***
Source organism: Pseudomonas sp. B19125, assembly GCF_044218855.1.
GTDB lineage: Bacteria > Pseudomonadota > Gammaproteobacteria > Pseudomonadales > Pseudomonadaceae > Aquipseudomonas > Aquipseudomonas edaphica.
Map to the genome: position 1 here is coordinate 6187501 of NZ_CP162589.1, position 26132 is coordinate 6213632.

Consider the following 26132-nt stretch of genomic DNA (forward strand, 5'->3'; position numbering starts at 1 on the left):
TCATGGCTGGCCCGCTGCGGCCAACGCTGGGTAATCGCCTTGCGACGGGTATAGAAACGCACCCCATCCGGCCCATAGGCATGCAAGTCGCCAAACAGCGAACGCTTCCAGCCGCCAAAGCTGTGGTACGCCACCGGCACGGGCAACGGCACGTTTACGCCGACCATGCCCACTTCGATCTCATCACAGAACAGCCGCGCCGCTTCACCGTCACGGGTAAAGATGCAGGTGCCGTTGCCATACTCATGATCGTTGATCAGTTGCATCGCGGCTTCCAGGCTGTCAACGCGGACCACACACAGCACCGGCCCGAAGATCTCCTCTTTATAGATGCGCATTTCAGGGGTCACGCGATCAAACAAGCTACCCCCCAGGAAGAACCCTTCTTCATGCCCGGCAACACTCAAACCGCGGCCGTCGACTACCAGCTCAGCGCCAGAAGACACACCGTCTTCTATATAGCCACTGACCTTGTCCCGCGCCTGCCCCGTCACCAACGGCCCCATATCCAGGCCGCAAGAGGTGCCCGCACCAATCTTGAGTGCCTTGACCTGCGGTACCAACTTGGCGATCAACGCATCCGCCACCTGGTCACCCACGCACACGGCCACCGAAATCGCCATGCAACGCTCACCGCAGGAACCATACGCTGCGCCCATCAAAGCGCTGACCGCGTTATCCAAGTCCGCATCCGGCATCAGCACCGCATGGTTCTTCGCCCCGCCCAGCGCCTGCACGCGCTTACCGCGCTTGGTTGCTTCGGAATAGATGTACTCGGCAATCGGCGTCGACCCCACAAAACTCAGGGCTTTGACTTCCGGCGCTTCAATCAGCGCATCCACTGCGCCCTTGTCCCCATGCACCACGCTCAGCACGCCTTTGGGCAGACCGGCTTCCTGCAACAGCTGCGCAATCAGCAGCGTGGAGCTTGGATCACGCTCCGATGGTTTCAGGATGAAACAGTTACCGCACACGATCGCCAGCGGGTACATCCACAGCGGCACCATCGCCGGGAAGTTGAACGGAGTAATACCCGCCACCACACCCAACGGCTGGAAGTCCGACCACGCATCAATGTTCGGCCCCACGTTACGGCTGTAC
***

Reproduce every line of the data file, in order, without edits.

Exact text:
Source organism: Pseudomonas sp. B19125, assembly GCF_044218855.1.
GTDB lineage: Bacteria > Pseudomonadota > Gammaproteobacteria > Pseudomonadales > Pseudomonadaceae > Aquipseudomonas > Aquipseudomonas edaphica.
Map to the genome: position 1 here is coordinate 6187501 of NZ_CP162589.1, position 26132 is coordinate 6213632.

Consider the following 26132-nt stretch of genomic DNA (forward strand, 5'->3'; position numbering starts at 1 on the left):
TCATGGCTGGCCCGCTGCGGCCAACGCTGGGTAATCGCCTTGCGACGGGTATAGAAACGCACCCCATCCGGCCCATAGGCATGCAAGTCGCCAAACAGCGAACGCTTCCAGCCGCCAAAGCTGTGGTACGCCACCGGCACGGGCAACGGCACGTTTACGCCGACCATGCCCACTTCGATCTCATCACAGAACAGCCGCGCCGCTTCACCGTCACGGGTAAAGATGCAGGTGCCGTTGCCATACTCATGATCGTTGATCAGTTGCATCGCGGCTTCCAGGCTGTCAACGCGGACCACACACAGCACCGGCCCGAAGATCTCCTCTTTATAGATGCGCATTTCAGGGGTCACGCGATCAAACAAGCTACCCCCCAGGAAGAACCCTTCTTCATGCCCGGCAACACTCAAACCGCGGCCGTCGACTACCAGCTCAGCGCCAGAAGACACACCGTCTTCTATATAGCCACTGACCTTGTCCCGCGCCTGCCCCGTCACCAACGGCCCCATATCCAGGCCGCAAGAGGTGCCCGCACCAATCTTGAGTGCCTTGACCTGCGGTACCAACTTGGCGATCAACGCATCCGCCACCTGGTCACCCACGCACACGGCCACCGAAATCGCCATGCAACGCTCACCGCAGGAACCATACGCTGCGCCCATCAAAGCGCTGACCGCGTTATCCAAGTCCGCATCCGGCATCAGCACCGCATGGTTCTTCGCCCCGCCCAGCGCCTGCACGCGCTTACCGCGCTTGGTTGCTTCGGAATAGATGTACTCGGCAATCGGCGTCGACCCCACAAAACTCAGGGCTTTGACTTCCGGCGCTTCAATCAGCGCATCCACTGCGCCCTTGTCCCCATGCACCACGCTCAGCACGCCTTTGGGCAGACCGGCTTCCTGCAACAGCTGCGCAATCAGCAGCGTGGAGCTTGGATCACGCTCCGATGGTTTCAGGATGAAACAGTTACCGCACACGATCGCCAGCGGGTACATCCACAGCGGCACCATCGCCGGGAAGTTGAACGGAGTAATACCCGCCACCACACCCAACGGCTGGAAGTCCGACCACGCATCAATGTTCGGCCCCACGTTACGGCTGTAC